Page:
Why didn't you fix it and submit a patch.
 

Offline c4757p

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Re: CERN's contribution to KiCAD
« Reply #28 on: April 13, 2013, 02:13:56 am »
More work than I could be bothered to do. They're a lot more familiar with the serialization library they're using to output the file than I am. I'm not going to take a couple hours to get acquainted with the code for a fix that should take someone who already knows it half an hour to implement.
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Offline perfect_disturbance

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Re: CERN's contribution to KiCAD
« Reply #29 on: April 13, 2013, 02:21:30 am »
As open source software the developers are us. Anything wrong with it is our fault. And if we don't take the time to fix it we have nobody to complain to but ourselves.

Well except me I use eagle :).
 

Offline marshallh

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Re: CERN's contribution to KiCAD
« Reply #30 on: April 13, 2013, 02:21:38 am »
I can hear the cries of "BUT ITS OPEN SOURCE AND FREEEEEEEEEEEEEEEE" already
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Offline c4757p

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Re: CERN's contribution to KiCAD
« Reply #31 on: April 13, 2013, 02:27:03 am »
As open source software the developers are us. Anything wrong with it is our fault. And if we don't take the time to fix it we have nobody to complain to but ourselves.

Well except me I use eagle :).

If the developers of Eagle suddenly decided to release the source tomorrow, that wouldn't shift the blame for the shittiness of the code (come on, it's freaking Eagle...) on the users. I am most certainly not a developer of KiCad, I was doing them a favor by even taking the time to sift through their poor excuse for code and help them by pointing out what was wrong. If they'd like only users who want to take the time to write code for them to use their software, I'll happily oblige. I don't think they'll have many users left, though.
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Offline perfect_disturbance

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Re: CERN's contribution to KiCAD
« Reply #32 on: April 13, 2013, 02:41:35 am »
I was just trying to make a comment about open source software. People like to complain that "the developers" are doing a crappy job. But the developers are the users. People who thought the software was good enough to contribute their time to it.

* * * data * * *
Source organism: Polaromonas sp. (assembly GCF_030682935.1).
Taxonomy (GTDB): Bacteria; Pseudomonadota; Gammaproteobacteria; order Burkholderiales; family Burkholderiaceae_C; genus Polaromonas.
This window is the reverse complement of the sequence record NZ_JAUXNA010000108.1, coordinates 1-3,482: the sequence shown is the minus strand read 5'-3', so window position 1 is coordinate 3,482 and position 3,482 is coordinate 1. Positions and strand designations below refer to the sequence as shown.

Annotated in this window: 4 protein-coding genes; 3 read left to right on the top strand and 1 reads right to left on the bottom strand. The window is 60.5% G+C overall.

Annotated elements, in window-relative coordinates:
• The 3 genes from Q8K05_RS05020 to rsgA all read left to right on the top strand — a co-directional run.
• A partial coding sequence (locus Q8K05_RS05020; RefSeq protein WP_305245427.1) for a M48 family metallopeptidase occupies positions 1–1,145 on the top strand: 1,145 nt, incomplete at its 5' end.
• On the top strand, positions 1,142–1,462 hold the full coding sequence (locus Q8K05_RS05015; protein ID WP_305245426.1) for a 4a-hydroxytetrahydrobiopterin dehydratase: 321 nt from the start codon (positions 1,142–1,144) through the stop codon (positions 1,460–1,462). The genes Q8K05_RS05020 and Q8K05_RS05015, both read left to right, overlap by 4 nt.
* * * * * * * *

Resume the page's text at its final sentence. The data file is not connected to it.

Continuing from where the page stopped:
For free software the adage holds, you get what you pay for. In open source what you spend is your time. And if your not willing to spend much time you don't get very good software. But why complain it was cheap.
 

Offline c4757p

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Re: CERN's contribution to KiCAD
« Reply #33 on: April 13, 2013, 02:52:01 am »
I was just trying to make a comment about open source software. People like to complain that "the developers" are doing a crappy job. But the developers are the users. People who thought the software was good enough to contribute their time to it.

Good point in general, though KiCad seems to be mostly developed by a small group. The majority of outside code seems to be in the form of bug fixes.

But why complain it was cheap.

That is true. I was insulting the living hell out of their code, but it's still my favorite EDA package, and it's free on top of that. I'm just more than a bit annoyed that I did figure out exactly what the problem was, and they ignored that and implemented a shoddy bodge instead...
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Online amspire

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Re: CERN's contribution to KiCAD
« Reply #34 on: April 13, 2013, 03:19:46 am »
I was just trying to make a comment about open source software. People like to complain that "the developers" are doing a crappy job. But the developers are the users. People who thought the software was good enough to contribute their time to it.
You do make a good point. If there is something you really don't like about KiCad and you are a programmer, you can always get in contact with the developers  and volunteer to improve that part. It may be it takes some effort to get trusted as no matter how brilliant you think you are, you have to fit in with the way the rest of the project code is developed. KiCad has been hurt in the past by battles between developers with different views on how code should be developed. It unfortunately usually takes more time learning the project conventions (good or bad) then it does writing some new or improved code. Ensuring your new code does not break any previous project files often has to take priority over improving the code.

The way the good open source programs often become really good programs is that at first the project has to exist and function. And then if they attract a partner like a company who offers help to make the program commercially useable, that can give the financial basis for quality development of the code to a schedule.

Anyone can sit down and find flaws in KiCad, but if you look at what it can do, rather then what it isn't, it can do a lot. It can do up to 16 layer board with no node limit so it can make boards that the free Eagle or Diptrace or whatever cannot make. Parts of the workflow may be inefficient compared to other packages, but you can get a result. You can design professional quality boards with it.

I had a quick look at the CERN project and it was a bit odd that they seemed to have their own repository for the mods they were working on. I am just not sure how this will work. They have apparently been talking with the KiCad developers for a couple of years, but I have no idea what those discussions involved.  I did get the impression that their main goal was to add a new router. Unless the code is merged into the mainstream project, it will at best result in a short lived fork that may only suit some specific problem that CERN wants to solve.